ERIC Number: ED239136
Record Type: RIE
Publication Date: 1983-Aug
Reference Count: 0
Educational Applications of the Dialectic: Theory and Research.
Slife, Brent D.
The field of education has largely ignored the concept of the dialectic, except in the Socratic teaching method, and even there bipolar meaning or reasoning has not been recognized. Mainstream educational psychology bases its assumptions about human reasoning and learning on current demonstrative concepts of information processing and levels of processing. Three current strategies based on these assumptions are serial listing of facts or topics; cause/effect relationships; and problem/solution methods. Research has shown that recall of prose passages is significantly greater with dialectical (or opposing points of view) methods compared to the other three learning strategies. Individual differences in the use of dialectical methods represent production deficiencies rather than lack of capacity. If metacognition, the process of knowing about knowing, is to be a viable concept, it must transcend cognition, i.e., be "otherwise". Metacognitive capacities therefore imply dialetical rather than demonstrative reasoning. Studies of learning disabled students have shown that such students evidenced deficits in this metaknowledge (knowing when one knows) relative to regular students. Future research may show that the conceptualization problems of the learning disabled are related to the lack of use of dialectical reasoning. (MCF)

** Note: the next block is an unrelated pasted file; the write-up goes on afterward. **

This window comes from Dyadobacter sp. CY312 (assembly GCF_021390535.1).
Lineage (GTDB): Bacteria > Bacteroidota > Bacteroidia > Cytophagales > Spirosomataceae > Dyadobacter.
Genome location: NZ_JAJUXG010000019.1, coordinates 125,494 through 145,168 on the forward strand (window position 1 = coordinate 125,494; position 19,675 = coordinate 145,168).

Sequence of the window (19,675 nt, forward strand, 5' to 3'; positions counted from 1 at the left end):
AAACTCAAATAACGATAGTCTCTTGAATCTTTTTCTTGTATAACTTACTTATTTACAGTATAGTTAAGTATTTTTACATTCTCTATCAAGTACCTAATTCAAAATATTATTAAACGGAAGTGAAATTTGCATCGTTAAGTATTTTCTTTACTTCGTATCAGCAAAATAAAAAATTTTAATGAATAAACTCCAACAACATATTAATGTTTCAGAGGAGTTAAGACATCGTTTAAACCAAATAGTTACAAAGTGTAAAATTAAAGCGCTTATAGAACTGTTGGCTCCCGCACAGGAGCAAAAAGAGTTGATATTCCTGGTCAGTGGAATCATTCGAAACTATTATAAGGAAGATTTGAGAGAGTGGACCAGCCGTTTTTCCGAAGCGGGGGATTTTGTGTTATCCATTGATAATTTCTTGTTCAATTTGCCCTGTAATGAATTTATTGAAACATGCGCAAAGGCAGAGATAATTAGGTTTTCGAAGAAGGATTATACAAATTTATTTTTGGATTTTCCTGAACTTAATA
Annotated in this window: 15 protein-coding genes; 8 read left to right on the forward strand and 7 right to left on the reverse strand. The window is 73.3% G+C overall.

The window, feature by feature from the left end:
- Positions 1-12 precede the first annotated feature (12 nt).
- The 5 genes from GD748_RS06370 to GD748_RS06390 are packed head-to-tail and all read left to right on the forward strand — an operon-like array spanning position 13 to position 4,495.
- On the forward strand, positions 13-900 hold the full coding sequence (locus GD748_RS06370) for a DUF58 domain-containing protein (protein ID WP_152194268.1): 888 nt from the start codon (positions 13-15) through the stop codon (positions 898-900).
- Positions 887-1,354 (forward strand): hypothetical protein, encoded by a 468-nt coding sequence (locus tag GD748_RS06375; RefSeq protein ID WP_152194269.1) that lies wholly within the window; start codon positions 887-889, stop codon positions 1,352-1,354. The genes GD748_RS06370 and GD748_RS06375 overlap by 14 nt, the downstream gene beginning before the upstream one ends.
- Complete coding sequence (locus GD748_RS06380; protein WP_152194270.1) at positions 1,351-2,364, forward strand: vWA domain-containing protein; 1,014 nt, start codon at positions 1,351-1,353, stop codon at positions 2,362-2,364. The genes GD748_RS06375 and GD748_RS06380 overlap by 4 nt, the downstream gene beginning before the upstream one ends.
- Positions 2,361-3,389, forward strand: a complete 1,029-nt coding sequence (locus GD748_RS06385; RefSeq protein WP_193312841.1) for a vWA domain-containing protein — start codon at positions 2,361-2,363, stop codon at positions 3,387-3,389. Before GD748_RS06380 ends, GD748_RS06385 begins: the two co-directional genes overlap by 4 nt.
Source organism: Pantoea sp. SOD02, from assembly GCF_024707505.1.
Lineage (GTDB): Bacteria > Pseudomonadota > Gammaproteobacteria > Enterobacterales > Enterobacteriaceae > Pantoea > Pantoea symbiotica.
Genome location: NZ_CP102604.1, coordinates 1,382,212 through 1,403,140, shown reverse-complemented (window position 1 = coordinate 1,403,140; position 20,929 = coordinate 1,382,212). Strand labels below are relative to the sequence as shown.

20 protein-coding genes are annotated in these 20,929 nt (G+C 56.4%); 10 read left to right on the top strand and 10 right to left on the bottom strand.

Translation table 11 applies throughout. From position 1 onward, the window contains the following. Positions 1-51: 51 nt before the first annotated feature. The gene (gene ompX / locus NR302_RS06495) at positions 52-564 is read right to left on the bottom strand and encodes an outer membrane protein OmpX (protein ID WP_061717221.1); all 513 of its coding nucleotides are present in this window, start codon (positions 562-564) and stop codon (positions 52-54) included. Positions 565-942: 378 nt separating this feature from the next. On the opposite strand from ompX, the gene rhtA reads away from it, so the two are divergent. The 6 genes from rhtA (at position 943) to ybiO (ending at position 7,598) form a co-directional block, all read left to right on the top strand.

Publication Type: Opinion Papers; Speeches/Meeting Papers
Education Level: N/A
Authoring Institution: N/A
Identifiers: Dialectical Reasoning
Note: Paper presented at the Annual Convention of the American Psychological Association (91st, Anaheim, CA, August 26-30, 1983).